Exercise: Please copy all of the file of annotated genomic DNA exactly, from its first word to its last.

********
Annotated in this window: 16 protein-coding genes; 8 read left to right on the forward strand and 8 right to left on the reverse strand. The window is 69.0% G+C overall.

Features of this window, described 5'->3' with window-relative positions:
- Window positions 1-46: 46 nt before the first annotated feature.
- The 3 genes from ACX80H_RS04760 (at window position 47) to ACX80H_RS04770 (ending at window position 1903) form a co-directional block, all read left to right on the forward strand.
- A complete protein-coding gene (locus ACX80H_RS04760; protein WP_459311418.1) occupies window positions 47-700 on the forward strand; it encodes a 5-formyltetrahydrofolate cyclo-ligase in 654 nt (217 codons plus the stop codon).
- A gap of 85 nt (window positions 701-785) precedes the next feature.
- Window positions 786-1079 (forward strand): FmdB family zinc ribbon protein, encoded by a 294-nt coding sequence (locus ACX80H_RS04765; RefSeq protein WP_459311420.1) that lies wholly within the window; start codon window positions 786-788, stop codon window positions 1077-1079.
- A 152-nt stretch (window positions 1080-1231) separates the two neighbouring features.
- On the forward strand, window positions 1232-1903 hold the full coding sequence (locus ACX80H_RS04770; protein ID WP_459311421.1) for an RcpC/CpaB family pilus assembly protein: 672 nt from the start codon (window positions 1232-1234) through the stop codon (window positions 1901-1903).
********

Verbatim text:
Annotated in this window: 16 protein-coding genes; 8 read left to right on the forward strand and 8 right to left on the reverse strand. The window is 69.0% G+C overall.

Features of this window, described 5'->3' with window-relative positions:
- Window positions 1-46: 46 nt before the first annotated feature.
- The 3 genes from ACX80H_RS04760 (at window position 47) to ACX80H_RS04770 (ending at window position 1903) form a co-directional block, all read left to right on the forward strand.
- A complete protein-coding gene (locus ACX80H_RS04760; protein WP_459311418.1) occupies window positions 47-700 on the forward strand; it encodes a 5-formyltetrahydrofolate cyclo-ligase in 654 nt (217 codons plus the stop codon).
- A gap of 85 nt (window positions 701-785) precedes the next feature.
- Window positions 786-1079 (forward strand): FmdB family zinc ribbon protein, encoded by a 294-nt coding sequence (locus ACX80H_RS04765; RefSeq protein WP_459311420.1) that lies wholly within the window; start codon window positions 786-788, stop codon window positions 1077-1079.
- A 152-nt stretch (window positions 1080-1231) separates the two neighbouring features.
- On the forward strand, window positions 1232-1903 hold the full coding sequence (locus ACX80H_RS04770; protein ID WP_459311421.1) for an RcpC/CpaB family pilus assembly protein: 672 nt from the start codon (window positions 1232-1234) through the stop codon (window positions 1901-1903).